If not sure about how to distinguish these, check with the supplier or manufacturer. Usually, the rolled prepreg's rolling direction is the warp direction, while the weft direction is the width direction.
On the other hand, the long side of the copper foil board is the weft direction, while the short side is the warp direction.
Thin Plate Straightening During Electroplating
If using the ultra-thin 0.4-0.6mm multi-layer board for pattern and surface electroplating, ensure you have special clamping rollers. Clamp the thin plate on the automatic electroplating line's flybus, then use a round stick to clamp the entire flybus. After that, string the rollers together and straighten all plates to prevent deformation post-plating. If you skip this step, the sheet will warp after electroplating a thin 20-30 micron copper layer.
Board Cooling after Hot Air Leveling
The high temperature of the hot air used to level a PCB will impact it. Therefore, you should place the board on a level surface after flattening for natural cooling.
Warped Board Treatment
Board flatness checking is a necessary step during the final inspection. If there are warped boards, they should go back to an oven for baking at 150°C for 3-6 hours under heavy pressure. After that, they should undergo natural cooling at high pressure. This process should save some of the boards. Others need to go through these baking and pressing processes two to three times to level out.
Robotic system for automatic checking of printed circuit boards
Use High Tg Plates
The higher the Tg value, the slower the material softens to a rubbery state after heating. Sheets with high Tg values can withstand stress and deformation better but are also expensive. The alternative is to use a thick board, but most modern electronics require thin PCBs to have sleek profiles. Therefore, you should balance between Tg and thickness to get the best value for money.
Reduce the Board Size and Number of Panels
Most back weld furnaces use chains to drive the circuit board. Large PCBs will have broad sections hanging between the chains, creating a higher risk of warping due to weight. Therefore, try to reduce the board size or use the long side as the edge on the chain if the board is rectangular.
Use a Tray Jig
If you cannot reduce the PCB size, the alternative is to use a tray jig or reflow carrier for support during the soldering process.
Ditch the V-Cut Divider for the Router
Lastly, try to switch the v-cut divider for a router because the former destroys the board's structural strength.
PCB Warpage Measurement
The only way to measure the PCB warpage is by generating a Moire pattern distribution diagram. This diagram bases its dimensions on the following.
- Geometric interference between the sample's shadows and reference gratings
- Calculation of the relative vertical displacement for every pixel's position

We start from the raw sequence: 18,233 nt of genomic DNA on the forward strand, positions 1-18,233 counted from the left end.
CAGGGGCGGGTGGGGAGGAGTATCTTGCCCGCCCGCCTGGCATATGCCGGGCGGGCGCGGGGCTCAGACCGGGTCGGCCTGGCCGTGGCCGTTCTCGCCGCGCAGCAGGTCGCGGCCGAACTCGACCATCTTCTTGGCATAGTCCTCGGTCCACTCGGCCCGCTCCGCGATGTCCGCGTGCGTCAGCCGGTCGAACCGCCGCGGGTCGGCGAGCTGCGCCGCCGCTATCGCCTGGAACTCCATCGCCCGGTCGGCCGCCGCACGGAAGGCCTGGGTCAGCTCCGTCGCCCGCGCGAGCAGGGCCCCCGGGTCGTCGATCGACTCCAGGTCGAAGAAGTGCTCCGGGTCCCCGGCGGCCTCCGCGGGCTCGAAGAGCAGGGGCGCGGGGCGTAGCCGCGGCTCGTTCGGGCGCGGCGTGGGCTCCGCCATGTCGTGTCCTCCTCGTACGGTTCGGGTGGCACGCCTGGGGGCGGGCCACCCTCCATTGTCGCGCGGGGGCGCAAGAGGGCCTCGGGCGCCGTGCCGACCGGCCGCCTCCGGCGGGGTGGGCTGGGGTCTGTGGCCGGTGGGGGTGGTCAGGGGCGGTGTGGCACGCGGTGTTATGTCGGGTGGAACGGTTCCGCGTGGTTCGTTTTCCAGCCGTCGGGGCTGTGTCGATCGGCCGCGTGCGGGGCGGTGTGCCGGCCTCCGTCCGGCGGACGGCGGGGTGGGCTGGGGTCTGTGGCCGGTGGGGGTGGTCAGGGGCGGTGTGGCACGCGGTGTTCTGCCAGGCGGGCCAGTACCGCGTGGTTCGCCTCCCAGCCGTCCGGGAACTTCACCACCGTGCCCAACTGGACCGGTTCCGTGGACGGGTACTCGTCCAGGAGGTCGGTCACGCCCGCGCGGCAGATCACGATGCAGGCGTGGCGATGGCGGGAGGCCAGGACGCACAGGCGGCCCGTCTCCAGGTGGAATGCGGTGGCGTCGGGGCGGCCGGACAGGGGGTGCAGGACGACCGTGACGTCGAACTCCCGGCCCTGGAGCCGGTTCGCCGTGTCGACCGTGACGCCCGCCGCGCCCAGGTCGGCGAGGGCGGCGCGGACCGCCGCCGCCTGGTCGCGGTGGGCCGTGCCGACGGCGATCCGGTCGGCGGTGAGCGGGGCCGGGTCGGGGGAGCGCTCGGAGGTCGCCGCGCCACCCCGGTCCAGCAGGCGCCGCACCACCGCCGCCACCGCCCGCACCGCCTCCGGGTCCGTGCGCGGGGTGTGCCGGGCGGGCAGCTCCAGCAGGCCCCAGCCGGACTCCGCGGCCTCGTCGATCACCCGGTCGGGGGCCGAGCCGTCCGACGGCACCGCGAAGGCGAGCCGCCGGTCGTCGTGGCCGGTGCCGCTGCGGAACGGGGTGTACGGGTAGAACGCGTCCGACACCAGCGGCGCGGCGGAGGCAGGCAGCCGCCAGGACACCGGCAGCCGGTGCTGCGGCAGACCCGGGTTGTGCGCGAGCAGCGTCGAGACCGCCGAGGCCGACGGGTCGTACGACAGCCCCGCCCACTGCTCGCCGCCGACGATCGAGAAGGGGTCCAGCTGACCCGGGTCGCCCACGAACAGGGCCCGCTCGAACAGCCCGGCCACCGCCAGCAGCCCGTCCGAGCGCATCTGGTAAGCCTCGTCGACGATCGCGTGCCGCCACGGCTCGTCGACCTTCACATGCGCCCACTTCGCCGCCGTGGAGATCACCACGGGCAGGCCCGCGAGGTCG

Printed Circuit Board Warping And Leveling Method
Flatten Warped Plate in PCB Process
During the PCB fabrication/manufacturing process, you can level a plate using a roll-type leveler, then proceed to the next step.
PCB Processing on a CNC machine
PCB Finished Board Warping And Leveling Method
Warpage usually exceeds the tolerated level for complete boards, so you cannot use a roll-type leveler. Some PCB manufacturers use a small press to cold press and flatten the board for about 10 hours or less.
Others heat the small press to a specific temperature, then heat-press the PCB. This flattening process is more effective than cold-pressing but can deform the wire if the pressure is too high. Also, it can cause discoloration if the temperature is too high.
But both methods take a long time to level the board, and their proportion of the leveled PCB's warpage bounce is high. These disadvantages leave bow mold hot pressing and leveling as the best method.
Warped PCB Board Bow Mold Hot Pressing and Leveling Method
This method involves fixing the deformed board on a curved mold, with the curved faces placed over each other. A fixture screw then deforms the PCB in the warpage's opposite direction.
After attaching the board correctly, place the setup in an oven. It should bake at just the right temperature to relax the substrate. If too high, the heat will change the board's color, and if too low, it will take a long time to flatten the PCB. Use the substrate's Tg as the reference temperature for this process.
If the warpage is not very profound, you can soften the PCB first in an oven, then clip it to the bow mold to flatten.
In conclusion, board warpage is a significant issue that manufacturers can't overlook in the PCB fabrication and assembly processes. However, you can prevent or undo it using the steps/methods discussed above. We hope this article has been insightful and if you think we missed anything, leave a message or comment, and we'll be in touch.